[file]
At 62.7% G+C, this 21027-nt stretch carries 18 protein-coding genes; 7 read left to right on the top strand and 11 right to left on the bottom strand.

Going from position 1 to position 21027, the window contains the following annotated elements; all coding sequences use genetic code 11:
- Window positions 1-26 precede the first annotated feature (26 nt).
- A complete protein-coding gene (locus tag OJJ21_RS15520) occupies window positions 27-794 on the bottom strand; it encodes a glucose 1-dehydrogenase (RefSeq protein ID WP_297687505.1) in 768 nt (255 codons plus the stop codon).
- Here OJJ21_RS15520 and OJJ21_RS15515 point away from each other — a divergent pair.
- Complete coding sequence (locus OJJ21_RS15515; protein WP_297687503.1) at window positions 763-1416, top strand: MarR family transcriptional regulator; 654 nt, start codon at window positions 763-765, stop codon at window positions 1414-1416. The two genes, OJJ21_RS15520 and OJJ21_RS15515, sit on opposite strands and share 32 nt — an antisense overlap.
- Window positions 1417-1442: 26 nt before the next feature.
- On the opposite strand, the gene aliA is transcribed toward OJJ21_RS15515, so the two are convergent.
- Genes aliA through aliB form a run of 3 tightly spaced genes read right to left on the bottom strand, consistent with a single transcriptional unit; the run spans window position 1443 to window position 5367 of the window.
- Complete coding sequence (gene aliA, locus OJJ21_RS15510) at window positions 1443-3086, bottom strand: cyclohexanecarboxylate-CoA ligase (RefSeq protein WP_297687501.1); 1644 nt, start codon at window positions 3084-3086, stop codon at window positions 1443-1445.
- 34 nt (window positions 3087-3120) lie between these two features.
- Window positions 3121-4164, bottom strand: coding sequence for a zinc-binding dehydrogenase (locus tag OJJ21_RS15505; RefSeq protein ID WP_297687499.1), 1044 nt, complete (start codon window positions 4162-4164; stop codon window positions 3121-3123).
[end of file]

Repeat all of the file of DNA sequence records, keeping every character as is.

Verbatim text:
At 62.7% G+C, this 21027-nt stretch carries 18 protein-coding genes; 7 read left to right on the top strand and 11 right to left on the bottom strand.

Going from position 1 to position 21027, the window contains the following annotated elements; all coding sequences use genetic code 11:
- Window positions 1-26 precede the first annotated feature (26 nt).
- A complete protein-coding gene (locus tag OJJ21_RS15520) occupies window positions 27-794 on the bottom strand; it encodes a glucose 1-dehydrogenase (RefSeq protein ID WP_297687505.1) in 768 nt (255 codons plus the stop codon).
- Here OJJ21_RS15520 and OJJ21_RS15515 point away from each other — a divergent pair.
- Complete coding sequence (locus OJJ21_RS15515; protein WP_297687503.1) at window positions 763-1416, top strand: MarR family transcriptional regulator; 654 nt, start codon at window positions 763-765, stop codon at window positions 1414-1416. The two genes, OJJ21_RS15520 and OJJ21_RS15515, sit on opposite strands and share 32 nt — an antisense overlap.
- Window positions 1417-1442: 26 nt before the next feature.
- On the opposite strand, the gene aliA is transcribed toward OJJ21_RS15515, so the two are convergent.
- Genes aliA through aliB form a run of 3 tightly spaced genes read right to left on the bottom strand, consistent with a single transcriptional unit; the run spans window position 1443 to window position 5367 of the window.
- Complete coding sequence (gene aliA, locus OJJ21_RS15510) at window positions 1443-3086, bottom strand: cyclohexanecarboxylate-CoA ligase (RefSeq protein WP_297687501.1); 1644 nt, start codon at window positions 3084-3086, stop codon at window positions 1443-1445.
- 34 nt (window positions 3087-3120) lie between these two features.
- Window positions 3121-4164, bottom strand: coding sequence for a zinc-binding dehydrogenase (locus tag OJJ21_RS15505; RefSeq protein ID WP_297687499.1), 1044 nt, complete (start codon window positions 4162-4164; stop codon window positions 3121-3123).